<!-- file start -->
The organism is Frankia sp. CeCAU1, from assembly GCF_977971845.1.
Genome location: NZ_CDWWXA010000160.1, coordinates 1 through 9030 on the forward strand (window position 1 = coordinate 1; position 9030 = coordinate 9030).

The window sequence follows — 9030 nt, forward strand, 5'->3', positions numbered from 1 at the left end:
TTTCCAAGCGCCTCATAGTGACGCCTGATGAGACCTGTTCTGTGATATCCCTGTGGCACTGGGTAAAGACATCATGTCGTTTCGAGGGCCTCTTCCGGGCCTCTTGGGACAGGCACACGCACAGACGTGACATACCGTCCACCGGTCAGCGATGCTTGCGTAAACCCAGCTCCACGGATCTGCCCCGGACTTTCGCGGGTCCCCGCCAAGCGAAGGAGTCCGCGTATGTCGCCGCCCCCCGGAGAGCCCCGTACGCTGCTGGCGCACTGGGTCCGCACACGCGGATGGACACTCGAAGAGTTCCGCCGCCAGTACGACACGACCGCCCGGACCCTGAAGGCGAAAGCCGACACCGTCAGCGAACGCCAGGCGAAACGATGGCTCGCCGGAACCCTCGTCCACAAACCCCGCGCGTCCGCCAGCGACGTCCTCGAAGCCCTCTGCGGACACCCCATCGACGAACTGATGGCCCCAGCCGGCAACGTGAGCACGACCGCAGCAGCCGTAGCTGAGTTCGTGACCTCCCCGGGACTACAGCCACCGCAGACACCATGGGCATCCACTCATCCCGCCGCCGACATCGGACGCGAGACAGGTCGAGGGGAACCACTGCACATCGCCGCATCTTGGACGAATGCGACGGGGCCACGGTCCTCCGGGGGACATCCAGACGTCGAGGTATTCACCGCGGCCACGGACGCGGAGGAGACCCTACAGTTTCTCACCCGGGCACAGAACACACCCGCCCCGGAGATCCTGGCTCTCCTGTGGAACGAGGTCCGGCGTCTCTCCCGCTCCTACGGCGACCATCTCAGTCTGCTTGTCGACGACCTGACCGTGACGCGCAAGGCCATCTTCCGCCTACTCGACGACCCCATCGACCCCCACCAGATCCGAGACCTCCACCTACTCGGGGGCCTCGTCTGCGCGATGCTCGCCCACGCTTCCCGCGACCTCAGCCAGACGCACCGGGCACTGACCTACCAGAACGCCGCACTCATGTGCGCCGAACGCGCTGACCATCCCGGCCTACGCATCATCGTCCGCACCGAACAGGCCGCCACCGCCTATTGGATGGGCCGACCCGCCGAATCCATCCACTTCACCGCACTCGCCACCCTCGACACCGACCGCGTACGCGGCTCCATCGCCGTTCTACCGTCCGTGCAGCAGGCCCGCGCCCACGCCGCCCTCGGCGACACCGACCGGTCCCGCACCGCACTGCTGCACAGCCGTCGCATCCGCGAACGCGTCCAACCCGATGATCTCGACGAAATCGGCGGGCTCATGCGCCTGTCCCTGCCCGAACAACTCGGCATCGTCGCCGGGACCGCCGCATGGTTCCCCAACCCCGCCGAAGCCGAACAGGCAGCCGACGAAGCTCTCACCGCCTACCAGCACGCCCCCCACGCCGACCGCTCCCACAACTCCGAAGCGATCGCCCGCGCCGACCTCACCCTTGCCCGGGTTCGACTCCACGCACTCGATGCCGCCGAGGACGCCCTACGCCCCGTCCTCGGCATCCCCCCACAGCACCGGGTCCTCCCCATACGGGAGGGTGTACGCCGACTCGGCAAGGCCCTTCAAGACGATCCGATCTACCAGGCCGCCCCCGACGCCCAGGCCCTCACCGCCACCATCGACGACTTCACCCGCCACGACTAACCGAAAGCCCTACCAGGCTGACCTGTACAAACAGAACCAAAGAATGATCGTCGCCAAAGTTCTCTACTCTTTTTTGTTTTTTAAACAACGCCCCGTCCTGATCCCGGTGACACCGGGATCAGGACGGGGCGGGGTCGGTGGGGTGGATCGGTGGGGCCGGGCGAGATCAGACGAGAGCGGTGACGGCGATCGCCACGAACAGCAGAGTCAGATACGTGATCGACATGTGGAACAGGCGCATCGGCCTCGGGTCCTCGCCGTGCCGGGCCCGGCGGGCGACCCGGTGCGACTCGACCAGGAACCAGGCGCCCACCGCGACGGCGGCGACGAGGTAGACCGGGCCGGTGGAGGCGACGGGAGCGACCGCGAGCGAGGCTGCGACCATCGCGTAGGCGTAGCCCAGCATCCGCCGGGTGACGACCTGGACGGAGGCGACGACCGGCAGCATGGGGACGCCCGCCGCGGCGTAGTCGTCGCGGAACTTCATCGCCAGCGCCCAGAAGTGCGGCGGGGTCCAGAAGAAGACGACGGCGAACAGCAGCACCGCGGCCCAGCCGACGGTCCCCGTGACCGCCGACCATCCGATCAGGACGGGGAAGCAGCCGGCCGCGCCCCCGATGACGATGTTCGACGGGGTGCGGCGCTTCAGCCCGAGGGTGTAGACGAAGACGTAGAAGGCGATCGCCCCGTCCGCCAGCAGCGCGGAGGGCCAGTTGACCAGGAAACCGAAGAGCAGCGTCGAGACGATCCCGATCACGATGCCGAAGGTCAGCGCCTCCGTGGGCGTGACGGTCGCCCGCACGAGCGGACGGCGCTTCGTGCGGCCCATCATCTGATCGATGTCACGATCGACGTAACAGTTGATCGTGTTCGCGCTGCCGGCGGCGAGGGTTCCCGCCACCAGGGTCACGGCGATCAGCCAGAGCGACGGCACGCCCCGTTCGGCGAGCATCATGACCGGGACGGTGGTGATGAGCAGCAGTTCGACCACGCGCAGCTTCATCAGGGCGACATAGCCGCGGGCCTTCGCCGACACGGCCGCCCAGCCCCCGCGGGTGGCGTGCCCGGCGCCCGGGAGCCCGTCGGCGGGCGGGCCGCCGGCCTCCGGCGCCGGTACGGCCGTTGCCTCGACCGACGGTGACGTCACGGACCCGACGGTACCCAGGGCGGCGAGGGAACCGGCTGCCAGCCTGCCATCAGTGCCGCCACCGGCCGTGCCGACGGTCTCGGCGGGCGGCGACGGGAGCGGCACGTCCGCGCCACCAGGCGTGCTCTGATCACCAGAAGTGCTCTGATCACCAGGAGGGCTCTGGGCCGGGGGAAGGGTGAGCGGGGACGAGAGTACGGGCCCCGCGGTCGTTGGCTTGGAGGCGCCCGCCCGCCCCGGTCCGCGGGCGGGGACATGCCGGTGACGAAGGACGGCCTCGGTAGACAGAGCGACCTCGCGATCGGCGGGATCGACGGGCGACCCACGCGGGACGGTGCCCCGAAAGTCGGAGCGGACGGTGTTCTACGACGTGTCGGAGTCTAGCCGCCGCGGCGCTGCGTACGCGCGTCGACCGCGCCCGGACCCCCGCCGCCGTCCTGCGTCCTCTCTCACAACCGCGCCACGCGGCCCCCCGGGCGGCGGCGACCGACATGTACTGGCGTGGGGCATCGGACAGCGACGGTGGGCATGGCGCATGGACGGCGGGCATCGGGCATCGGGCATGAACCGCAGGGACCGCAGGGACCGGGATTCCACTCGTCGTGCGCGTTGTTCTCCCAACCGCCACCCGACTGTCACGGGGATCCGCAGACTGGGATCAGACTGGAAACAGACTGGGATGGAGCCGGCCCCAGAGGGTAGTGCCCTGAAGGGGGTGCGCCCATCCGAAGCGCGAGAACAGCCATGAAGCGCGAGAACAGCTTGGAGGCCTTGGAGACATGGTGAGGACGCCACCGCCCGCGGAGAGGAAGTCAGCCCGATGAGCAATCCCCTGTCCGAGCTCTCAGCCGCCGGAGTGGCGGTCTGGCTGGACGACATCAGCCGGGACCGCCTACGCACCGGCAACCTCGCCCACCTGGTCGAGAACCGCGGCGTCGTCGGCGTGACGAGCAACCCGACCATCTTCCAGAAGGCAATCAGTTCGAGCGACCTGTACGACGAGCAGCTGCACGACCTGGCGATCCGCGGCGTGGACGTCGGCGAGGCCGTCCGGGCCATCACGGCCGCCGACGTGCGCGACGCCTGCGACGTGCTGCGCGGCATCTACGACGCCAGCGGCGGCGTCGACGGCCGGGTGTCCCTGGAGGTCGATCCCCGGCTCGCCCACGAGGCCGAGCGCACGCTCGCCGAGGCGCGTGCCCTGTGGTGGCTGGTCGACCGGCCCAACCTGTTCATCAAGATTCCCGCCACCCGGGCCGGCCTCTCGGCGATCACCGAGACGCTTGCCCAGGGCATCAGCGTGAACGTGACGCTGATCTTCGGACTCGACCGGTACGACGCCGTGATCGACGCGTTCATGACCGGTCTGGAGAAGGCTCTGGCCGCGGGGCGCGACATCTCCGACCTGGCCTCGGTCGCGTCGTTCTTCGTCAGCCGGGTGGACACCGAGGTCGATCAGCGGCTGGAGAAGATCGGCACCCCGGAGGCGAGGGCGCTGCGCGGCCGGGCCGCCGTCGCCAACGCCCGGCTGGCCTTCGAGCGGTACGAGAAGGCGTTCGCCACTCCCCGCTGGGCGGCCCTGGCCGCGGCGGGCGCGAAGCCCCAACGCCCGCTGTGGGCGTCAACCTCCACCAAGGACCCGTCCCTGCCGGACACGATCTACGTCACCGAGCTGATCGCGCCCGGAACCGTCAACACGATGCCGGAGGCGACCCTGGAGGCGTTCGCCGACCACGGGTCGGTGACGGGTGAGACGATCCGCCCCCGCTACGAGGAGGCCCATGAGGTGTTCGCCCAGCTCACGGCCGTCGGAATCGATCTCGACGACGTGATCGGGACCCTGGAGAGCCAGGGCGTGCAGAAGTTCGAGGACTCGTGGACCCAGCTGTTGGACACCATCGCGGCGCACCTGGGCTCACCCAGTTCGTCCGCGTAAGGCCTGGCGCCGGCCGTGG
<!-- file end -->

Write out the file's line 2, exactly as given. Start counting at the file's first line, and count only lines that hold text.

Genome location: NZ_CDWWXA010000160.1, coordinates 1 through 9030 on the forward strand (window position 1 = coordinate 1; position 9030 = coordinate 9030).